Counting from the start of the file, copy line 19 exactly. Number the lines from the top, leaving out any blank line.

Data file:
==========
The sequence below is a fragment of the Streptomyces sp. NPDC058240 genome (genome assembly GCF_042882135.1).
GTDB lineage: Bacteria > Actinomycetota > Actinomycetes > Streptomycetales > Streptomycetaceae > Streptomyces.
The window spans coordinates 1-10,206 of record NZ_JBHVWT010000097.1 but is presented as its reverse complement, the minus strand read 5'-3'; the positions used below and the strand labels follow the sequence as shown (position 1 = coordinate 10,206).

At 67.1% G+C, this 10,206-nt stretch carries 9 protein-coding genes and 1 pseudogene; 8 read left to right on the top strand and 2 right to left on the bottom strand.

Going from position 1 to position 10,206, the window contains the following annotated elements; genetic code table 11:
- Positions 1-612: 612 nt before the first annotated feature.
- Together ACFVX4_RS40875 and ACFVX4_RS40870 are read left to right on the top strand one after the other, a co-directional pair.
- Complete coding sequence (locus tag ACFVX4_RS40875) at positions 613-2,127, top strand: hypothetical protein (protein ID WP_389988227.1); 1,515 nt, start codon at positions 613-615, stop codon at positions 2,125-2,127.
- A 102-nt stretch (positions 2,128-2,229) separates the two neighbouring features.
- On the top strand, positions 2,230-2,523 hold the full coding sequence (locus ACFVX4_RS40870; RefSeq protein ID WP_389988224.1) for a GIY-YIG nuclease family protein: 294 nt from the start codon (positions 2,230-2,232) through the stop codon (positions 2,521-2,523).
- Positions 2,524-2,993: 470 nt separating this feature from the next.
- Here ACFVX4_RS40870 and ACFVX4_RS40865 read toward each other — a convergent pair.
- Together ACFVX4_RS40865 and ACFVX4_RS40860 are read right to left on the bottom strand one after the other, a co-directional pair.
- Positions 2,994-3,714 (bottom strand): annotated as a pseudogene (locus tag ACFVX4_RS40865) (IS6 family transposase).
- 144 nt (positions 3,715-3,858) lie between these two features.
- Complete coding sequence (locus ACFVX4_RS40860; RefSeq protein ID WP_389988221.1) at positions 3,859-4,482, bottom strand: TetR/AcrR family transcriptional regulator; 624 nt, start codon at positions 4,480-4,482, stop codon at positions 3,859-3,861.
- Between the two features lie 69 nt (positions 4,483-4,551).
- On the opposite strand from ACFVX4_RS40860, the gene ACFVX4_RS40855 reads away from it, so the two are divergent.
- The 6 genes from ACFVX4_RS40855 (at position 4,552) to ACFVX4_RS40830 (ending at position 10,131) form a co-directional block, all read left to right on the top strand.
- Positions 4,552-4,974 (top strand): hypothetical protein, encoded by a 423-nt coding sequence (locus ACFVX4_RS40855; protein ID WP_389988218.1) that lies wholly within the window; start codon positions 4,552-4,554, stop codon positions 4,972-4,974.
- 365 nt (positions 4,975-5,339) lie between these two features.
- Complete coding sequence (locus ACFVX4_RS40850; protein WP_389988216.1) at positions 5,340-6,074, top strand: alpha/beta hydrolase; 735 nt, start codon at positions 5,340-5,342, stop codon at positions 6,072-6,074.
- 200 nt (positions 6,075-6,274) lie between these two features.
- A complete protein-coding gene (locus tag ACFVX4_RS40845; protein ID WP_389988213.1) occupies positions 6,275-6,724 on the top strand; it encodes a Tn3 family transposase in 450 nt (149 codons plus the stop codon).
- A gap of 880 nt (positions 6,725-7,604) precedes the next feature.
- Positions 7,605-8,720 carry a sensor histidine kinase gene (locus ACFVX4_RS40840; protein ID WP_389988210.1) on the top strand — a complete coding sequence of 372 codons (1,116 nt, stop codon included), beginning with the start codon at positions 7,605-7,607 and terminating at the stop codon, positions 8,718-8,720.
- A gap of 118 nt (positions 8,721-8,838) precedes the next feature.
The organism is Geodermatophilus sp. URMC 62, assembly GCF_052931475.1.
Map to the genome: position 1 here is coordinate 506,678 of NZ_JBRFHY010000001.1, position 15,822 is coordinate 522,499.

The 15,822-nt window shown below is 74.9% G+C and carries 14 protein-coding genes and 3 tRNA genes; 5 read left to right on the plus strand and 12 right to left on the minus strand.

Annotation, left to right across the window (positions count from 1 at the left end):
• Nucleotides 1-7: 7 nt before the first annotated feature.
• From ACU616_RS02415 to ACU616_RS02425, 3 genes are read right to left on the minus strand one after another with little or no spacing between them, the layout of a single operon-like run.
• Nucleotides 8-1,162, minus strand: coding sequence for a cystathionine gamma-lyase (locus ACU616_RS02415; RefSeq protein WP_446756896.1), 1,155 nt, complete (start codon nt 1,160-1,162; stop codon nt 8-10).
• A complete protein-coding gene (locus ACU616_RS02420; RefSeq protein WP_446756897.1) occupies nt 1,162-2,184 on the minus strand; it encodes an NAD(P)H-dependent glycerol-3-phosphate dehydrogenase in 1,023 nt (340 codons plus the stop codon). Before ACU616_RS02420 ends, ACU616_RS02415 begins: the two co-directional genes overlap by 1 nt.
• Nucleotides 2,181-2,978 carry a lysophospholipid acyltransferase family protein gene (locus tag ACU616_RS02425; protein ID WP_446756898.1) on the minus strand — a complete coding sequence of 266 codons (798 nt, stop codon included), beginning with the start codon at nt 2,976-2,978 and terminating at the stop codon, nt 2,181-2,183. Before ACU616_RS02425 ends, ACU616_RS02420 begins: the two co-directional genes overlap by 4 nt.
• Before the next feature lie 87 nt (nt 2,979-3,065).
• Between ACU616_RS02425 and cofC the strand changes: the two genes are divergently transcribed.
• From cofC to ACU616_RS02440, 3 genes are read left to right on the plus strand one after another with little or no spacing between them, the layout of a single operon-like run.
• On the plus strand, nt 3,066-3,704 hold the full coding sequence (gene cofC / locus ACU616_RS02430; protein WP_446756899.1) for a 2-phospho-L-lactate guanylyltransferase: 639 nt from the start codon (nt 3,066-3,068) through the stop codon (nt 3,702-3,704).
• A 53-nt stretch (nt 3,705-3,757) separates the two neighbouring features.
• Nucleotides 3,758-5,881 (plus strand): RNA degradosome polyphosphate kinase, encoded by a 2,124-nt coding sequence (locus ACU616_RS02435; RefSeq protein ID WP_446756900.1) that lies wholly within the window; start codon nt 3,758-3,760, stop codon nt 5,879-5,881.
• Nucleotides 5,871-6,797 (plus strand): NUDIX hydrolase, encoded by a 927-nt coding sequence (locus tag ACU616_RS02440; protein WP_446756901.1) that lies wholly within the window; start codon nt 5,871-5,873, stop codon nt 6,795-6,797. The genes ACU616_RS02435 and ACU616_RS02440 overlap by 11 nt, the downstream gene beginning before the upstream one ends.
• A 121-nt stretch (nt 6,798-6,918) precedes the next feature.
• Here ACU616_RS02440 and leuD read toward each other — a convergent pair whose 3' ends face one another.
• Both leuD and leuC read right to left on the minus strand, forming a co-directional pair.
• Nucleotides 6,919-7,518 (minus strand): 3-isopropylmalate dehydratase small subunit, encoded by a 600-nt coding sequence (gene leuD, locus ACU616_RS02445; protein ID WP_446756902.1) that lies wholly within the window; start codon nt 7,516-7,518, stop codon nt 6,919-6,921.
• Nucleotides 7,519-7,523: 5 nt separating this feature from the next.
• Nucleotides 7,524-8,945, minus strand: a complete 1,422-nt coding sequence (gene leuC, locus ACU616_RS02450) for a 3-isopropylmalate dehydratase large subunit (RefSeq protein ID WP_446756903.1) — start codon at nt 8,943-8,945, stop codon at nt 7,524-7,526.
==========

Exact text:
- The 6 genes from ACFVX4_RS40855 (at position 4,552) to ACFVX4_RS40830 (ending at position 10,131) form a co-directional block, all read left to right on the top strand.